It all began with a word

The names of all service users mention in this article have been changed

Case notes

Luke Matthews, social worker, and Mark St-John, community midwife.
FIELD: Child protection.
LOCATION: Carmarthenshire, Wales.
CLIENT: Miriam Theotokos, 14, was heavily pregnant with baby Josh.
CASE HISTORY: Miriam was previously unknown to social services. Indeed, she also seemed to be unknown to the educational and welfare system. Despite having no money she was travelling in late September with her companion, Joey Woodman, 37, to a village in Carmarthenshire. Woodman denied that the child was his, saying he “wouldn’t dream of such a thing”. Given Miriam’s age, if Woodman were the father, it would have been a police matter (as she would have been 13 at the time of conception, around the previous Christmas). They travelled by Virgin Trains to Cardiff and then, without tickets, boarded a local train. Although not far from their destination the conductor refused to allow them to continue their journey.
They walked and hitched a ride before arriving at Llandeilo.
DILEMMA: Woodman appeared very caring towards Miriam although he said he was not the father nor a family member and had no legal responsibilities for her.
RISK FACTOR: A baby delivered to a 14-year-old mother away from home brought attendant risks to both.
OUTCOME: Miriam kept Josh. She later married Woodman with whom she would have four other sons and two daughters. She became an influential member of the International Society of Infant Studies (Isis).

Research has shown that the risk of teenage pregnancy increases in urban and industrial areas where there are high levels of unemployment, a higher number of semi-skilled or unskilled workers and more people living in social housing.

Indeed, this was the likely environment in which Miriam Theotokos had grown up with her parents Anne and Joachim. Heavily pregnant, and only 14, Miriam had left home to travel with Joey Woodman, to Carmarthenshire -the Garden of Wales. A sequence of events required them to stay overnight in Llandeilo just short of their intended destination.

“I remember thinking that it had been quiet that night on duty when the referral came in,” says social worker Luke Matthews. “A health colleague attending a nearby astrology convention contacted me saying he had heard about a young underage girl giving birth just outside Llandeilo. We still joke about how he didn’t see this one coming!”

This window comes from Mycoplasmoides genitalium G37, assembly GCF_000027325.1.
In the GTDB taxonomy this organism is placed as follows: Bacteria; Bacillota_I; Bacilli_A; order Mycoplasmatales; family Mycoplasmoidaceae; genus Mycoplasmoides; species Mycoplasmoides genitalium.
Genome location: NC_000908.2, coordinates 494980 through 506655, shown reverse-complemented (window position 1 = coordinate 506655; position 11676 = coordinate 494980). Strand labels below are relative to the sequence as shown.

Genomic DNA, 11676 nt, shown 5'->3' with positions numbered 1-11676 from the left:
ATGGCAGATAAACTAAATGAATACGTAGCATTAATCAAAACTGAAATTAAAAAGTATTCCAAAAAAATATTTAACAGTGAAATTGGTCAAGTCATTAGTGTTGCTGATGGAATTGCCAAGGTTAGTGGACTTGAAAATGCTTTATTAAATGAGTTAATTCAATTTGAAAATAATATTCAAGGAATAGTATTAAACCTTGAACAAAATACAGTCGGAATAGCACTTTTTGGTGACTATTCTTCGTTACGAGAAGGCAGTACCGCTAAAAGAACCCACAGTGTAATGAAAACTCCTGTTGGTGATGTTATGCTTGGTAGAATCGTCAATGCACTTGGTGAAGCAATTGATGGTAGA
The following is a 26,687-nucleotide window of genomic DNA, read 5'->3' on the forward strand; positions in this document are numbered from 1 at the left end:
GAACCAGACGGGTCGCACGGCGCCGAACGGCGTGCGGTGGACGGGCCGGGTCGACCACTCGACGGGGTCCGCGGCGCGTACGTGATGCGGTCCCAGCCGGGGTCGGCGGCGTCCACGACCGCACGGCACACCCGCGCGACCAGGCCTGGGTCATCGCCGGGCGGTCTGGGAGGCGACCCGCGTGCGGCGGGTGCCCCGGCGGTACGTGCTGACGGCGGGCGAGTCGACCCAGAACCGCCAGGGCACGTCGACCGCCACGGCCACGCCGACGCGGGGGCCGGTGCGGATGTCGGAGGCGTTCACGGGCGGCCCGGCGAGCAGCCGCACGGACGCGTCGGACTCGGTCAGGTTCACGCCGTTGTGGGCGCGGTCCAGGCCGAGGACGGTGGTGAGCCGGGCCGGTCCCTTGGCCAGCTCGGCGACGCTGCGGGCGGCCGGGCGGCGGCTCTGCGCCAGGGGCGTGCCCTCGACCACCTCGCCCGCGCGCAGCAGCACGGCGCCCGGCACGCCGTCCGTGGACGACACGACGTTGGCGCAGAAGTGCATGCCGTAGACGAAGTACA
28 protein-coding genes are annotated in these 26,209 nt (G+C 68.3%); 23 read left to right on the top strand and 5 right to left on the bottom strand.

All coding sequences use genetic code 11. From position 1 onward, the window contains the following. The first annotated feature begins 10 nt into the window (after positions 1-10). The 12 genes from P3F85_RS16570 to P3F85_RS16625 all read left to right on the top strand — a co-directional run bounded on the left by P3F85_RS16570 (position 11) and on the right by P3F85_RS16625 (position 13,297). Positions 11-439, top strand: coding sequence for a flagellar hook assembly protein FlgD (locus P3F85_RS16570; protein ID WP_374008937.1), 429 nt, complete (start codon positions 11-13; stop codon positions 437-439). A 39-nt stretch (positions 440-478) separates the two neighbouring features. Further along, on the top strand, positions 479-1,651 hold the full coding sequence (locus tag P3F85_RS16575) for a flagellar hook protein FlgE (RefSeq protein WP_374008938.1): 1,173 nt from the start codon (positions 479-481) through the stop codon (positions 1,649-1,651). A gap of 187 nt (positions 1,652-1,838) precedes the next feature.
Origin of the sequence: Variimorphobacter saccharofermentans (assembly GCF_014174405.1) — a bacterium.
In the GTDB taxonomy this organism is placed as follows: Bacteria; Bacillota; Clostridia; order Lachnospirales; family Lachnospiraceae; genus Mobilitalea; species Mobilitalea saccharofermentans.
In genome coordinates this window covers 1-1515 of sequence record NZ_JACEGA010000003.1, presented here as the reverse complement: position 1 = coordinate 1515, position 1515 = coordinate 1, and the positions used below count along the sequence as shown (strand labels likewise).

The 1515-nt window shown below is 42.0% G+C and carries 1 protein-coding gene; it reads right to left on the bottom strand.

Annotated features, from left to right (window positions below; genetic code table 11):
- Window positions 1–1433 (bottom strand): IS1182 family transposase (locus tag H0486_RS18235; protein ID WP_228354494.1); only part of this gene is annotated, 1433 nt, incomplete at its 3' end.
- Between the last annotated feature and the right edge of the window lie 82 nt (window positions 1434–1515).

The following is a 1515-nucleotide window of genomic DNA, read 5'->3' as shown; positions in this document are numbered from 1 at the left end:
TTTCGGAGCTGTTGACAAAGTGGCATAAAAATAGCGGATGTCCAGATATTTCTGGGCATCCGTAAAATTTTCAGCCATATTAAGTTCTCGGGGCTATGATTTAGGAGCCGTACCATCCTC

With nowhere to stay and no money (all Miriam had was a book she was reading), they were fortunate that a local singer Archie “Peter” Gabriel – “the voice of a Welsh angel” -who had just returned from a gig had taken the couple in. “We’re quite isolated here,” says Matthews. “We’ve got a few B&Bs but there’s only one main hotel within about 10 miles: but with the convention there weren’t even any rooms at the Holiday Inn. It was lucky that Archie appeared when he did.”

Being the end of September it wasn’t cold, but neither was it warm enough to sleep outside. “Archie had given them a small spare room at the back of his cottage,” says community midwife Mark St-John. “It was quite comfortable really. They only intended staying the night. But the baby wasn’t for waiting.”

St-John had been alerted to the problem by farmers Dean and Gary Sheppard who had been preparing livestock for the September fair: Archie’s cottage is on their land.

“When I arrived, baby Josh had already been born,” continues St John. “Miriam proved very resilient. She was on a z-bed, but this was unsuitable for the baby. So Dean quickly scrimmaged about outside and fetched a small crib-like trough used for feeding cattle. We cleaned it out and put some towels in. I put some towelling around the baby to help him feel he is still in the warmth and safety of the womb.”

While awaiting an ambulance to take Miriam and Josh to the nearest hospital, Matthews arrived. He wasn’t the only visitor. “Word had clearly got out, and all sorts of people were turning up,” he says. “Of course, I was concerned for the well-being of mum and baby – and having people milling around wasn’t really helping.”

Matthews continues: “Archie took charge of them all – all the time praising Miriam for her achievement, boosting her self-esteem. Although he declined requests for a song to mark the birth, he had been a heavenly host though.”

It seemed the event made a real impression. “Two years later one of the stargazers at the convention, Dennis Wiseman and two others, who came all the way from East Anglia, brought birthday gifts to send to baby Josh: a golden baby bangle, some perfume and a fragrant body oil,” says Matthews.